The broad stock market has been under more selling pressure in the last two weeks than in the previous nine months. Intermediate-term indicators are all bearish at the current time, but after five weeks of selling, some oversold conditions have arisen. We’ll review both the intermediate-term and short-term conditions, by indicator.
First, consider the chart of $SPX itself. The bull market trend line extending back to last August was broken and replaced by the current downtrend line on $SPX. That makes the $SPX chart bearish. It had become oversold by the fact that it was 3 standard deviations below its 20-day moving average. That oversold condition indicates a possible rally back to that moving average, currently at 1320.
The equity-only put-call ratios have remained on sell signals since mid-April. They are racing higher now, and by their sheer height might be considered a bit oversold. But they will remain bearish until they roll over and begin to trend downward. The feature article describes the total put-call ratio, which is oversold and is setting up a major buy signal. However, as long as the market trends lower, it is possible that the total put-call ratio will continue to increase, thereby deferring the buy signal.
Breadth has been very negative. Both breadth oscillators have been on sell signals for some time, although the NYSE-based one has flirted with buy signals in the last week. That eventually resulted in major oversold indicators from both breadth oscillators. Today’s rally in the market will likely alleviate these oversold conditions to some extent.
The volatility indices ($VIX and $VXO) spiked up to nearly 20 last Friday, when the market sold off sharply on bad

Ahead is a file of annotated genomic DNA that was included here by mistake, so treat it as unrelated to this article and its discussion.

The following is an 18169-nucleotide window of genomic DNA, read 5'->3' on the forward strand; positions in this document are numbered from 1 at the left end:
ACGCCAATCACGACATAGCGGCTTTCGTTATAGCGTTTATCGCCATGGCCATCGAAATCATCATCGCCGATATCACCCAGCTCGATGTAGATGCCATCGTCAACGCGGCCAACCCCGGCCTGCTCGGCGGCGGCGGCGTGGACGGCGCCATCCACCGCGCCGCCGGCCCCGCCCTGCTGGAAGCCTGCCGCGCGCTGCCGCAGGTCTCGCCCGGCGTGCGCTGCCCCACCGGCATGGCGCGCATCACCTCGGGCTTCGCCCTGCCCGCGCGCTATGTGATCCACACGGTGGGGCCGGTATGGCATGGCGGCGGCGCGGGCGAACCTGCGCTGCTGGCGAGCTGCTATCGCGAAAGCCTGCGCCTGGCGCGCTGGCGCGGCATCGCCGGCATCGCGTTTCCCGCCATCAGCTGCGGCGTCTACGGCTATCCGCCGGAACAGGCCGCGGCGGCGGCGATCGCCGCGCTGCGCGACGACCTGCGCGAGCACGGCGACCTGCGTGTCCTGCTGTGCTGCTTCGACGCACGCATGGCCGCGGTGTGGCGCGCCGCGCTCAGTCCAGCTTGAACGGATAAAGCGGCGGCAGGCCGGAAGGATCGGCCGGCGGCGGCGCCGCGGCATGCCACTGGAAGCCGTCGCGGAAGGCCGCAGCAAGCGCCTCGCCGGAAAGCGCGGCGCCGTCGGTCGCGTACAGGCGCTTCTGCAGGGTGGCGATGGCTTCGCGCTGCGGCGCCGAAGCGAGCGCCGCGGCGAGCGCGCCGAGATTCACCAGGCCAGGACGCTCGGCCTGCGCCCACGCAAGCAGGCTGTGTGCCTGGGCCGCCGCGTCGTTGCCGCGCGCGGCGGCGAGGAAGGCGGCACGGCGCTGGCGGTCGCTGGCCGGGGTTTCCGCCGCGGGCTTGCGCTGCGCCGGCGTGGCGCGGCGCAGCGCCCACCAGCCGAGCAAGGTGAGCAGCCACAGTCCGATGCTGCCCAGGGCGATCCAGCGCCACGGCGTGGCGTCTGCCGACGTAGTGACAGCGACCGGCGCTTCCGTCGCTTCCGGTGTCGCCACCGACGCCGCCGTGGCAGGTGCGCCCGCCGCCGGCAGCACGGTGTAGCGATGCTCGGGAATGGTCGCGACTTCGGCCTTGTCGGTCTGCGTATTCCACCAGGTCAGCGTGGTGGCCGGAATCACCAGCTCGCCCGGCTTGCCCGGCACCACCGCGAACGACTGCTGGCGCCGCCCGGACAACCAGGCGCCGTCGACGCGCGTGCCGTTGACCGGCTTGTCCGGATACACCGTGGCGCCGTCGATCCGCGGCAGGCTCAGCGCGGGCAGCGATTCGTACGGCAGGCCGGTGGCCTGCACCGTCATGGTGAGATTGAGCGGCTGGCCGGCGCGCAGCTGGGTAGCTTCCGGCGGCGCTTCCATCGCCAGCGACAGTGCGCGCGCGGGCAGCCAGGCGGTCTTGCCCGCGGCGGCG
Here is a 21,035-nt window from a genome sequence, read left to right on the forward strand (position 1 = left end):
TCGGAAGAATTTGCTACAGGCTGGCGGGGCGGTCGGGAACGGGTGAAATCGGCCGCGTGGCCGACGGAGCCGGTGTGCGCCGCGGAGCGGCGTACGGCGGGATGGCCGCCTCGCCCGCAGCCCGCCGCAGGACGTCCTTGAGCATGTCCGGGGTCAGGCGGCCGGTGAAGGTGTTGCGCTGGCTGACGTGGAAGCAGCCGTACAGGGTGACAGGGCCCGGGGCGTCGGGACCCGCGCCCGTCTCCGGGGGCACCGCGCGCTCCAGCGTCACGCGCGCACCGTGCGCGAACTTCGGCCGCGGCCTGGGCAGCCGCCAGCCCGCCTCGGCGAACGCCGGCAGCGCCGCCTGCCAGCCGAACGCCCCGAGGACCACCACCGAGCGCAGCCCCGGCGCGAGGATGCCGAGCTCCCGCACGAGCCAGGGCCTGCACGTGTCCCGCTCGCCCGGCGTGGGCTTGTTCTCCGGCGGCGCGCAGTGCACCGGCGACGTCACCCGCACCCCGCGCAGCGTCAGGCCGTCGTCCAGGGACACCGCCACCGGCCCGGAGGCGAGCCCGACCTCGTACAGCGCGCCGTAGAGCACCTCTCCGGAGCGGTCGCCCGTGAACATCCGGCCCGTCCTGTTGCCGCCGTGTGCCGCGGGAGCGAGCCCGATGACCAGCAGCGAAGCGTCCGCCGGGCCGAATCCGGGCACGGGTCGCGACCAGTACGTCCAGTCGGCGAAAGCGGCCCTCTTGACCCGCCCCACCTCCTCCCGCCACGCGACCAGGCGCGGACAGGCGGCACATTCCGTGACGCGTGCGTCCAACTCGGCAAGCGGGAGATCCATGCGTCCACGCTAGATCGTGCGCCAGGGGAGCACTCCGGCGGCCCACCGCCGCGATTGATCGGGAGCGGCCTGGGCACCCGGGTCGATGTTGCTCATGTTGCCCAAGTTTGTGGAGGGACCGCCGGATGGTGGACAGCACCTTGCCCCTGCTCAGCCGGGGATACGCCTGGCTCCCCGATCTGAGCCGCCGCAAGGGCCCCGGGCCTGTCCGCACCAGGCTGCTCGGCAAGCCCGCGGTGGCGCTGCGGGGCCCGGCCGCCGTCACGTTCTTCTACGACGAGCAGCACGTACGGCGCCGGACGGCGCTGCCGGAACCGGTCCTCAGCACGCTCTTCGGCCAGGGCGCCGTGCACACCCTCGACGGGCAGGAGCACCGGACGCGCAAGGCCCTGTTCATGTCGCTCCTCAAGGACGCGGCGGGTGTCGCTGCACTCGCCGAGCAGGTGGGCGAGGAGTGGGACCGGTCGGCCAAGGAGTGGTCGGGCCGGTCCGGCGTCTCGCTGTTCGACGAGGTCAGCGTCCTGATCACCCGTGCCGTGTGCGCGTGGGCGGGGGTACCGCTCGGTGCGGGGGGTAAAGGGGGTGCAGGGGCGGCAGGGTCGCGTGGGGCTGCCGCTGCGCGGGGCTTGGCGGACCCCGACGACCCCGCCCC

unemployment numbers. $VIX then proceeded to reverse downward sharply, nearly getting back to 17 that day. A spike peak reversal of that magnitude is normally a buy signal for the market, but there was no response from $SPX all week, until today. Meanwhile, in the interim, $VIX started to climb again and closed at its highest level since March. At this point, a close above 19 would signal further trouble ahead for the market since it would solidify an uptrend for $VIX. In contrast, a close below 17 would put $VIX in a much more bullish status. Other volatility measures that we follow are negative. The 20-day historical volatility of $SPX has risen to 15%, from readings below 10%, and that is a sell signal. Also, the Composite Implied Volatility (CIV) of all equity options had risen to the 25th percentile (currently 19th) from a low of 6th a month ago. That, too, is a sell signal.
The premiums on the $VIX futures have remained fairly large. Only the near-term June futures have traded at a discount, and they expire next Wednesday. At a strong, intermediate-term bottom (as we saw in March), all of the $VIX futures would be trading at a discount. Thus, their penchant to retain premium now is actually a bit bearish, because it is reflecting a continued bullish complacency. The same can be said of the term structure, which continues to slope sharply upward.
In summary, the intermediate-term indicators are negative (with the possible exception of $VIX). The oversold conditions may propel a rally towards 1325, but as long as $SPX is trending downward, the bears are in charge.